|X- / M+||Li||Na||K||Rb||Cs|
The only stable pentahalide is VF5, which is readily hydrolysed and a strong Lewis acid. In the solid state it exists as an infinite chain polymer with cis-bridging fluorides but in the vapour phase it has a trigonal-bipyramid monomeric structure. M.P. 19.5° and B.P. 48.3°C.
Tetrahalides are formed by Ti and V. The Ti tetrahalides are fairly unreactive in redox and halogenation chemistry, unlike the V compounds. VCl4 and VBr4 dissociate spontaneously under ambient conditions to VX3 and X2. They also tend to halogenate organic material.
All trihalides of the elements from Ti to Cr are known. Mn(III) and Co(III) are too oxidising to coexist with any halide except F- under ambient conditions, whereas Ti(III) and V(III) are moderately strongly reducing. Chromium(III) is fairly stable toward both reduction or oxidation. There is a marked tendency toward decreasing ionic character on passing from left to right across the period and from the fluorides to the heavier halides. Ferric chloride and bromide show essentially covalent behaviour such as low MPs and solubility in donor organic solvents.
Many trihalides can be prepared by direct combination of the elements. In those cases where direct combination gives a higher oxidation state, trihalides can be produced by either thermal dissociation, disproportionation of the higher halide or by reduction- for example TiCl3 can be prepared by reduction of TiCl4 with H2 at high temperatures.
All these trihalides adopt structures in which the metal is six-coordinate, either octahedral or distorted octahedral. Many of the lattices are complicated, but can be represented as CrCl3 or BiI3 types. In some cases it becomes even more complicated since some salts exist in more than one form. For example, at low temperature (below 240K) CrCl3 exists in the rhombohedral form mentioned above, but at room temperature it is monoclinic.All the first row transition metal elements form dihalides with all the halogens, with the exceptions of TiF2 and CuI2. The instability of TiF2 is probably due to easy disproportionation to Ti and TiF3 whereas the oxidising power of Cu2+ (reducing power of I-) explains the lack of the copper salt. Anhydrous dihalides can generally be synthesised by reaction of the pure metal with hydrogen halide or, for labile metal ions, by dehydration of hydrated salts with a covalent halogen compound e.g. SOCl2.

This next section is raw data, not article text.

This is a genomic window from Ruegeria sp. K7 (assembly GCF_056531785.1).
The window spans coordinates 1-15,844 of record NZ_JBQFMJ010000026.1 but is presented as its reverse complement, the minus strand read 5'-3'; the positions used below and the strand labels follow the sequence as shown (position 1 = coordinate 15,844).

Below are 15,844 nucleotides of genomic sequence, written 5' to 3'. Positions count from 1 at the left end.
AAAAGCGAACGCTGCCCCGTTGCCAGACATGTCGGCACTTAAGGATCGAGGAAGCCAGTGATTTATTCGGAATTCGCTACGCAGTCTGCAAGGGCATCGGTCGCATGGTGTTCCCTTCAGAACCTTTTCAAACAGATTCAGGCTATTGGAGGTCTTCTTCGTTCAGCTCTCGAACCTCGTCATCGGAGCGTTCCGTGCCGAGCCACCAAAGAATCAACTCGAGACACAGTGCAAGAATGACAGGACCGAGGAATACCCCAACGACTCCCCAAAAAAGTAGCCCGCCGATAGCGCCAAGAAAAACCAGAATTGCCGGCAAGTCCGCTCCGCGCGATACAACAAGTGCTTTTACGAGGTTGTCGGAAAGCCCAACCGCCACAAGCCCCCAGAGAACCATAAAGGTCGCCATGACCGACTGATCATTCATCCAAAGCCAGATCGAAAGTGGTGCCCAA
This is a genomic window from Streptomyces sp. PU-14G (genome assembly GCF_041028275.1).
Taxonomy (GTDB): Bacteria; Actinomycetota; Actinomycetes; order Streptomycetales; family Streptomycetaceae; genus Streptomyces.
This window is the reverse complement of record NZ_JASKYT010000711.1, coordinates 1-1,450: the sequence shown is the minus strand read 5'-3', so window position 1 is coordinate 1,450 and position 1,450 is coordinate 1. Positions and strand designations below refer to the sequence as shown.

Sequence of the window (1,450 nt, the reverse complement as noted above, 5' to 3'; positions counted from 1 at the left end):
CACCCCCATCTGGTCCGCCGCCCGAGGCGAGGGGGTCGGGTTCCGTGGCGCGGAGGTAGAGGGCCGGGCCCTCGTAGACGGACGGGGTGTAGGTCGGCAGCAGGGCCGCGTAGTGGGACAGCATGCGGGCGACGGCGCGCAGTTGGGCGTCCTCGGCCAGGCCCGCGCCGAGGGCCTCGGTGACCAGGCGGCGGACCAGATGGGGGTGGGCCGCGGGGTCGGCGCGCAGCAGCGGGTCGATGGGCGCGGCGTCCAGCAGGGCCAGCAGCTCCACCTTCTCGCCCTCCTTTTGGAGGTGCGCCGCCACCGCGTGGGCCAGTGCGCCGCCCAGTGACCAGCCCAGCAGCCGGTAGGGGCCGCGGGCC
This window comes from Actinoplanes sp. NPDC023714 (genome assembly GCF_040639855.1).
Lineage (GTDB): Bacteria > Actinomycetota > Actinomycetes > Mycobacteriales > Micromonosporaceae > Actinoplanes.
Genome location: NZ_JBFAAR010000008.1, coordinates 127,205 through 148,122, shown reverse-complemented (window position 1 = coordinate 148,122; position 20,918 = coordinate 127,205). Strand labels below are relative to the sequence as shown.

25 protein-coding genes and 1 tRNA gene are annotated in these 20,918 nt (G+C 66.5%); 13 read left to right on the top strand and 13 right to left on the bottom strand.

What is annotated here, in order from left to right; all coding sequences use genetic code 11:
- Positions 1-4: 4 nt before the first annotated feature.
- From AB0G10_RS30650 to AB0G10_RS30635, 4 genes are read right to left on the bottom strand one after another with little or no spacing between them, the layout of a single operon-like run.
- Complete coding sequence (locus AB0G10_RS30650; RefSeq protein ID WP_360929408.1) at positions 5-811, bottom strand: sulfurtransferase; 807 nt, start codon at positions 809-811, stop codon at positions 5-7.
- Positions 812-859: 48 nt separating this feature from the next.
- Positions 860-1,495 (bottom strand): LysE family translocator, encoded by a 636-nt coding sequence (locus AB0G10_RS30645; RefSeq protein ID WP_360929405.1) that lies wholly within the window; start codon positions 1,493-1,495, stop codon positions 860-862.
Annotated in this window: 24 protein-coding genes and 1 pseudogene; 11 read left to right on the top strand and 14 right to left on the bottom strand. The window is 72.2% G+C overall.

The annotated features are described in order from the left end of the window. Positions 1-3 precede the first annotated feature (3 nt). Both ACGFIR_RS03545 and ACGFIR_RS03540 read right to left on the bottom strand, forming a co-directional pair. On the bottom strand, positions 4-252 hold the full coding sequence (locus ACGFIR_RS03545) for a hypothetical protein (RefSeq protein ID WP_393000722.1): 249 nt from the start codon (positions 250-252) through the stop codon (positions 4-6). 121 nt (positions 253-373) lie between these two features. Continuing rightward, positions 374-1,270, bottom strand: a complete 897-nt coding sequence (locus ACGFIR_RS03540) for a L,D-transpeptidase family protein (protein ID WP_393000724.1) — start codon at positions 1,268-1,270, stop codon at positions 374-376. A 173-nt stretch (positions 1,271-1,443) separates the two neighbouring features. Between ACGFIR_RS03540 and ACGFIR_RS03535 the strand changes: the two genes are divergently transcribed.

The difluorides commonly have rutile structures, for example MnF2, the dichlorides CdCl2 structures and the diiodides CdI2 structures. Dibromides have either CdCl 2 or CdI2 structures or both. Dihalides are all ionic and typically dissolve in water to give aquo complexes or mixed aquo-halo-complexes. The solutions of Ti(II), V(II) and Cr(II) are very strongly reducing. They react extremely rapidly with O 2, and Ti(II) even rapidly reduces water to liberate hydrogen. Solutions of Fe(II) undergo slow oxidation in air, but in acid or neutral solution Mn(II), Co(II), Ni(II), and Cu(II) are quite stable to oxygen.CuI adopts the Zinc Blende cubic close packed structure.
The high oxidation state oxides are good oxidising agents with V2O5< CrO3< Mn2O7 becoming progressively more acidic as well.
Mixed oxidation state species M(II)M(III) 2O4 are formed by a number of elements, many of which adopt the spinel structure. The Normal Spinel structure, named after a mineral form of MgAl2O4 and of generic formula AB2O4 may be approximated as a cubic close packed lattice of oxide ions with one-eighth of the tetrahedral holes occupied by the A(II) ions and one-half of the octahedral holes occupied by the B(III) ions. Closely related is the Inverse Spinel structure where there is a site change between the A(II) ions and half of the B(III) ions. Given the fact that this occurs, it is evident that the energy factors directing the two different ions to the different sites are not overwhelmingly large, and it is not surprising that such structures are highly susceptible to defects in actual crystals. One factor that may influence this site selectivity is the crystal field stabilisation energy of transition metal ions.Another ternary oxide structural type that is found is perovskite (CaTiO3). Again, the oxygens can be considered as cubic close packed.
All the elements from Ti to Fe give stable M2O3 oxides with corundum-type structures. These oxides are all ionic and predominantly basic. In air the M2O3 is the most stable oxide for Cr, Mn and Fe.
Dioxides-The elements Ti,V,Cr and Mn give MO2 oxides with rutile or distorted rutile structures. Note that CrO2 is ferromagnetic and used in the production of magnetic tapes.All of the 3d elements from Ti to Cu form a monoxide, either by direct combination of the elements or by reduction of a higher oxide by the metal. Most of these have the NaCl structure and are basic. With the exception of TiO, they all dissolve in mineral acids to give stable salts or complexes of M2+ ions. The Ti 2+ ion liberates hydrogen from aqueous acid and so dissolution of TiO gives Ti3+ and hydrogen.
The monoxides show a variety of physical properties. Thus Ti and V are quasi-metallic, CrO is marginal but Mn to Cu are typical ionic insulators (or more precisely, semiconductors).
|Fraction of holes occupied by cations||Sequence of close packed anionic layers||Formula||CN of M and X|
|hcp (ABAB..)||ccp (ABCABC..)|
|1/2 octahedral - all in alternate layers||CdI2||CdCl2||MX2||6:3|
|1/3 octahedral - 2/3 in alternate layers||BiI3||CrCl3||MX3||6:2|
|1/2 tetrahedral||ZnS - wurtzite||ZnS - zinc blende||MX||4:4|
|all tetrahedral||-||CaF2- fluorite||MX2||8:4|
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